[11.01.2010 14:01:45] <09> Info (Client) Service error: Cannot connect to server [192.168.1.5:2500].\n--tr:Client failed to process the command. Command: [connect].
[11.01.2010 14:01:45] <09> Info (Client) Service: closed

Any ideas?

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Re: Problems with making replication work across a WAN/VPN?

Post by Gostev » Jan 11, 2010 8:27 pm

By no means I am a network guru, but may be modifying the hosts file on Veeam Backup server would help to connect to the remote host with the required IP?

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Re: Problems with making replication work across a WAN/VPN?

Post by tsightler » Jan 11, 2010 10:08 pm 1 person likes this post

While you can use all the fancy packet captures tools to troubleshoot such problems, it's normally trivial to troubleshoot PMTU issues using ping. Ping can help you discover the maximum MTU between two links, and can even be used to detect "black hole" situation like the original poster experienced where an clueless/overzealous "security" person blocks ICMP arbitrarily without understanding it's impact.

To use ping from an ESX console for PMTU troubleshooting you can use simple command like the following:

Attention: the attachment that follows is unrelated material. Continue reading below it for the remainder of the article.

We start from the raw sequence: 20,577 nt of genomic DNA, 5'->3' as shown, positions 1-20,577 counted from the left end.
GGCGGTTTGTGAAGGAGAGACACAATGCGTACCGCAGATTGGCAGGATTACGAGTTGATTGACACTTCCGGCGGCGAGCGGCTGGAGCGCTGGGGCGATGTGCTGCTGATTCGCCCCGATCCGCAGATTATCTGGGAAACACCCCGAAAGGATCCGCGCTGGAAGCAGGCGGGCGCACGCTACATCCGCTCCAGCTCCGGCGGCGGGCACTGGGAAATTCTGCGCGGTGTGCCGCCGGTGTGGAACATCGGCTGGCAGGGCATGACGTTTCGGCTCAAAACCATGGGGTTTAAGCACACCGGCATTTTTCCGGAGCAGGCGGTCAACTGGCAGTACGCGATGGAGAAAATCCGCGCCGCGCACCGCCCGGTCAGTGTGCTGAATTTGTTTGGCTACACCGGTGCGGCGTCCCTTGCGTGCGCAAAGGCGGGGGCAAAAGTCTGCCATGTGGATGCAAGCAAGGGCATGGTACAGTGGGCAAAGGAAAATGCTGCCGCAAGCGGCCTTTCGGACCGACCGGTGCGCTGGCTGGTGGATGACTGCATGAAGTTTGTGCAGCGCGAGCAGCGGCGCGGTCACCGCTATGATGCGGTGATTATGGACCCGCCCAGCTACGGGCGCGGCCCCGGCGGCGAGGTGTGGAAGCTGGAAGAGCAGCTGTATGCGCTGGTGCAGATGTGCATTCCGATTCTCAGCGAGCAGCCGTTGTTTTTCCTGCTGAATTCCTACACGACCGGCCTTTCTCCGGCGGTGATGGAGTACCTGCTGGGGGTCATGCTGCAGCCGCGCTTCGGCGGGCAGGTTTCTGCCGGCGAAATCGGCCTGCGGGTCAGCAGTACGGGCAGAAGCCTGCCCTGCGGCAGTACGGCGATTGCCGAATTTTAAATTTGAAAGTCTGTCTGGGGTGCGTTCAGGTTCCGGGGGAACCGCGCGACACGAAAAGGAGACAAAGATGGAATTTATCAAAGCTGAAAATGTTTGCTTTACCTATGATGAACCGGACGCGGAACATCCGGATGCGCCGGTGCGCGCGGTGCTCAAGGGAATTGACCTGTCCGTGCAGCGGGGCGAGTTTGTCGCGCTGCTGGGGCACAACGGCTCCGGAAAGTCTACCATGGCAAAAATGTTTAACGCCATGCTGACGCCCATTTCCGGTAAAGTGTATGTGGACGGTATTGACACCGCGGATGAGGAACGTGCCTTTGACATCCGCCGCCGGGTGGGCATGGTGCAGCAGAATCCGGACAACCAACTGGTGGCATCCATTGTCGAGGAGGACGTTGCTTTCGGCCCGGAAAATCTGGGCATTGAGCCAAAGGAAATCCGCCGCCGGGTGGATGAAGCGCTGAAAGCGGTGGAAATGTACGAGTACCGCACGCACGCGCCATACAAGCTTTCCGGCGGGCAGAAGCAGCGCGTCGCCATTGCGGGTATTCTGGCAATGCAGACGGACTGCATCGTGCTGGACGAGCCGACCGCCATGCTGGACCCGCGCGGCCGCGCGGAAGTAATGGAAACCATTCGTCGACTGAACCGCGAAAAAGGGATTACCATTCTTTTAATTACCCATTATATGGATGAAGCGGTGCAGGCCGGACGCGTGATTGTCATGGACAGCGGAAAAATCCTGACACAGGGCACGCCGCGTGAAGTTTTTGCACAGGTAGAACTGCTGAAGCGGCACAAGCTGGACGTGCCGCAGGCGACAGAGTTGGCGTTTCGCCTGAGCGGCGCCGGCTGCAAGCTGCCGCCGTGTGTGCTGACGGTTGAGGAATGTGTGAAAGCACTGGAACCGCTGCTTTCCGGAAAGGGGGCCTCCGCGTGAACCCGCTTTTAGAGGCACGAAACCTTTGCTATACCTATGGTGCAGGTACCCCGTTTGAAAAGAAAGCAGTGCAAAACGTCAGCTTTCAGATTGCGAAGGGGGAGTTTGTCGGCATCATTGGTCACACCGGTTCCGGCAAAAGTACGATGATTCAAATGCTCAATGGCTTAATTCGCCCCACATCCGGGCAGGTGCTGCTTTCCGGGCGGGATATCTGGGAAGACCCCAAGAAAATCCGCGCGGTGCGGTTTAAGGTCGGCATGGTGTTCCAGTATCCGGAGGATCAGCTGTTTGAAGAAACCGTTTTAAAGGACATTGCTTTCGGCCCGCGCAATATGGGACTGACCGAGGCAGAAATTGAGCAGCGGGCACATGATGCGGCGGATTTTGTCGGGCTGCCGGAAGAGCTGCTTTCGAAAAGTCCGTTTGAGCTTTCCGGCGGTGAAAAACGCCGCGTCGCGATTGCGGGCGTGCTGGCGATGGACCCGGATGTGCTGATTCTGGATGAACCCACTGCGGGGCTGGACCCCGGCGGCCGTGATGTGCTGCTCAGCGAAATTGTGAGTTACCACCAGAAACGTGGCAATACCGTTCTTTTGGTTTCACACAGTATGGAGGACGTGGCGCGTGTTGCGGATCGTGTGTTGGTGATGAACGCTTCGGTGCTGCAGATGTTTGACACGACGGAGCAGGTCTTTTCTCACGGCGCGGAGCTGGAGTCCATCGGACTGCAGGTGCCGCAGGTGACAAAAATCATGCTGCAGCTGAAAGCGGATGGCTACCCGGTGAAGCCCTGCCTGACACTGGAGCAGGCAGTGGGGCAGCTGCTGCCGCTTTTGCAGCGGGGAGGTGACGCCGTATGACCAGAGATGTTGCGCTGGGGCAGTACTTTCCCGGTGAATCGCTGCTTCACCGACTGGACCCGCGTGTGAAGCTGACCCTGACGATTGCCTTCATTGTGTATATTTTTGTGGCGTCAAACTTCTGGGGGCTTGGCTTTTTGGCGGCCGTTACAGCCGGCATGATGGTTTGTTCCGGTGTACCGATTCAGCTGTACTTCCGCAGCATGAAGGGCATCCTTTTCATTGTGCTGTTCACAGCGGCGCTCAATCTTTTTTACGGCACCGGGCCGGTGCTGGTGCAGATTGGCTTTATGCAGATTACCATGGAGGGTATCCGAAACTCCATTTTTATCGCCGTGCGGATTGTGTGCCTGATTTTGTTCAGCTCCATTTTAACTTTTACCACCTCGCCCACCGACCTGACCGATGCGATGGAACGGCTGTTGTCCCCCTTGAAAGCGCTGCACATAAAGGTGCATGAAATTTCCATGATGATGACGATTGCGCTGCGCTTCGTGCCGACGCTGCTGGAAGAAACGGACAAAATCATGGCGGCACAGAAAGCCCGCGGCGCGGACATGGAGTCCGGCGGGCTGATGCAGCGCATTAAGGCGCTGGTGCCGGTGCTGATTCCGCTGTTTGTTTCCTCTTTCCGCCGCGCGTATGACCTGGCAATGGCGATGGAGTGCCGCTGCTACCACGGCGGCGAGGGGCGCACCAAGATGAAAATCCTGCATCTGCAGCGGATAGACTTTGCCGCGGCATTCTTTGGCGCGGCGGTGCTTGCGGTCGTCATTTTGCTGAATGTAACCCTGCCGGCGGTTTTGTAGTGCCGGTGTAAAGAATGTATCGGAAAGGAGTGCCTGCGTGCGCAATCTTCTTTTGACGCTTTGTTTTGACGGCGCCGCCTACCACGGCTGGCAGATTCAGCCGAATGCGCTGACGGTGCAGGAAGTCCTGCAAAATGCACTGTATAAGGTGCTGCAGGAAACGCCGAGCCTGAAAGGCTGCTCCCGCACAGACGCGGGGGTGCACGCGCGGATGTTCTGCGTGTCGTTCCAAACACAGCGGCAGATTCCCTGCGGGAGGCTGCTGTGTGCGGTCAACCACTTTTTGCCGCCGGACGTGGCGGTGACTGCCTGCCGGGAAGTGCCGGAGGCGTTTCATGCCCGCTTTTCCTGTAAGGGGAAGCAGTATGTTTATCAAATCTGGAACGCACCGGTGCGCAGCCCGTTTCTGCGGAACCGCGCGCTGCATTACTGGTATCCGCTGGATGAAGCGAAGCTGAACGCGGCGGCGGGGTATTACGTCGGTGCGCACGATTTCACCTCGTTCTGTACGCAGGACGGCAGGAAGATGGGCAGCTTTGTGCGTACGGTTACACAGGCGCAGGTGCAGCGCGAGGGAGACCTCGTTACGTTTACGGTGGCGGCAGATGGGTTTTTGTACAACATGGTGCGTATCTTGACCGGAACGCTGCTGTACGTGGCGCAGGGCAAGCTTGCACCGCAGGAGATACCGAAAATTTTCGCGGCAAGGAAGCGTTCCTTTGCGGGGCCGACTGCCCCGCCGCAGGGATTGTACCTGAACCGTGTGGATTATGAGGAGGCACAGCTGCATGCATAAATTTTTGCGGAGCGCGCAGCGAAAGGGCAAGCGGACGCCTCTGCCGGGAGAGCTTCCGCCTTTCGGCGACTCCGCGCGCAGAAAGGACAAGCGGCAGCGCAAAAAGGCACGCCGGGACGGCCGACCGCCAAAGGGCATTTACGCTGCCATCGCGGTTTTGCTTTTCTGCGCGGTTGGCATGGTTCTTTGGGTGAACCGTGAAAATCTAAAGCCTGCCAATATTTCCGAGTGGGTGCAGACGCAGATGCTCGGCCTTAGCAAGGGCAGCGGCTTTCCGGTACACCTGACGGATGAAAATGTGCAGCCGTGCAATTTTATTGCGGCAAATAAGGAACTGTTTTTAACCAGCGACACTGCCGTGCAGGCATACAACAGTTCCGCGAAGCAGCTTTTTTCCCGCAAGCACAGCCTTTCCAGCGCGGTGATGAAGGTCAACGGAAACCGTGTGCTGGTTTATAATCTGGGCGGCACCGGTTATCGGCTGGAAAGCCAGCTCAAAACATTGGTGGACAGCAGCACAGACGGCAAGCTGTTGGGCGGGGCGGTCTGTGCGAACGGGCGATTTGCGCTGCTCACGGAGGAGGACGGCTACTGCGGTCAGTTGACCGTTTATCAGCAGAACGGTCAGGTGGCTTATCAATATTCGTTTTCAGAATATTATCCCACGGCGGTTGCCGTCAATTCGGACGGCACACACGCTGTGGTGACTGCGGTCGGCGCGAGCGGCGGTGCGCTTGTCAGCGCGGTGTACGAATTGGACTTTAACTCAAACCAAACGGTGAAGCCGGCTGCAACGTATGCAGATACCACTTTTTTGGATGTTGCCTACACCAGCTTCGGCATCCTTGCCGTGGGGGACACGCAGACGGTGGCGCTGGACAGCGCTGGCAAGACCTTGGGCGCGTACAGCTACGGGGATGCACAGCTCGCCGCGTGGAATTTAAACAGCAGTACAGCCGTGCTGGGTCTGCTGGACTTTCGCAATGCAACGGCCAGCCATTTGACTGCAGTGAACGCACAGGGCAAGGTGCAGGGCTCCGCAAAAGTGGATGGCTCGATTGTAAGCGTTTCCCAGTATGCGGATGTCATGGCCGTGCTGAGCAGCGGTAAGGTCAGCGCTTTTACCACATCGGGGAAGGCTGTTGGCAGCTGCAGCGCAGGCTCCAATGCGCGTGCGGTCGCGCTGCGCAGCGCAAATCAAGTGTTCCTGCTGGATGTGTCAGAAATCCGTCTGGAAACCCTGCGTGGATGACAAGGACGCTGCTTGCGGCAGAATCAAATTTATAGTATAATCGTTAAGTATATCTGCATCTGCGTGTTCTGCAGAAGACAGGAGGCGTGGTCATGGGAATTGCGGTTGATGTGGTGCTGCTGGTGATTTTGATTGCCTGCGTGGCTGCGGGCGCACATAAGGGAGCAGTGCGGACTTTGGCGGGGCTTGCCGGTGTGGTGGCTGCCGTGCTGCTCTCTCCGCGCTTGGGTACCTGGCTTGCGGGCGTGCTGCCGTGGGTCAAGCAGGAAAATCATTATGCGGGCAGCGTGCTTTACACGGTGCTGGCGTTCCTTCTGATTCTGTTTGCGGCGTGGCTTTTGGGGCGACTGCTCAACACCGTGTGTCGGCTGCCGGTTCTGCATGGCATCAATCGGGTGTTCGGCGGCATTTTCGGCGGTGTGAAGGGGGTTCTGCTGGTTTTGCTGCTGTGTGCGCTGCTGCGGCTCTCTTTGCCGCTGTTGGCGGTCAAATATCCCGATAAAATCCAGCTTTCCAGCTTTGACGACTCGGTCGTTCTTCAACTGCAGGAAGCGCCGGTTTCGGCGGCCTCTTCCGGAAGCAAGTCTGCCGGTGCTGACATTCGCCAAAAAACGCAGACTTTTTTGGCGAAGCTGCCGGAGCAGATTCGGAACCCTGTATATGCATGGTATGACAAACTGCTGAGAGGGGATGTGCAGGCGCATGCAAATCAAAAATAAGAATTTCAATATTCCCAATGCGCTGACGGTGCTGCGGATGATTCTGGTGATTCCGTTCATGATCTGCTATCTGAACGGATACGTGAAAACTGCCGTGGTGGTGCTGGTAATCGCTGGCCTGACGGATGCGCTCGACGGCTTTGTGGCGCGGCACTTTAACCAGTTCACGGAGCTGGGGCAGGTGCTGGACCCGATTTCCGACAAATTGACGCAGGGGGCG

ping -c 5 -M do -s 1472 <remote-IP-address>

This tells the system to send 5 ping packets of the size 1472 bytes (the maximum size of a packet that will fit within a default MTU of 1500 without requiring fragmentation). The "magic" in this command is the "-M do" which tells ping to set the "Don't Defragment" bit in the packet. Normally, routers will simply break packets that are too big into smaller parts and send them along in pieces (thus the term "fragment"), however, packets with the DF (Don't Fragment) bit set are not allowed to be fragmented thus the proper response from a router is to return an ICMP Type 3 packet (Destination Unreachable) with the Code field set to 4 (Fragmentation needed and Don't Fragement set"). Of course, if you friendly network guru mistakenly blocks ICMP Type 3 messages, that message will never make it back to the sending host at it will happily keep on sending big packets into the black hole.

So basically, the response to the above "ping" command could be one of three types:

Successful Replys:

Code: Select all

PING 10.1.1.2 (10.1.1.2) 1472(1500) bytes of data.
1480 bytes from 10.1.1.2: icmp_seq=1 ttl=64 time=21.5 ms
1480 bytes from 10.1.1.2: icmp_seq=2 ttl=64 time=21.3 ms
If you see this, you've got an MTU of 1500 all the way through, thus you shouldn't see MTU problems.

Reduced MTU in path:

Code: Select all

PING 10.1.1.2 (10.1.1.2) 1473(1501) bytes of data.
From 10.2.1.1 icmp_seq=1 Frag needed and DF set (mtu = 1500)
From 10.2.1.1 icmp_seq=1 Frag needed and DF set (mtu = 1500)
From 10.2.1.1 icmp_seq=1 Frag needed and DF set (mtu = 1500)
From 10.2.1.1 icmp_seq=1 Frag needed and DF set (mtu = 1500)
From 10.2.1.1 icmp_seq=1 Frag needed and DF set (mtu = 1500)

--- 10.1.1.2 ping statistics ---
0 packets transmitted, 0 received, +5 errors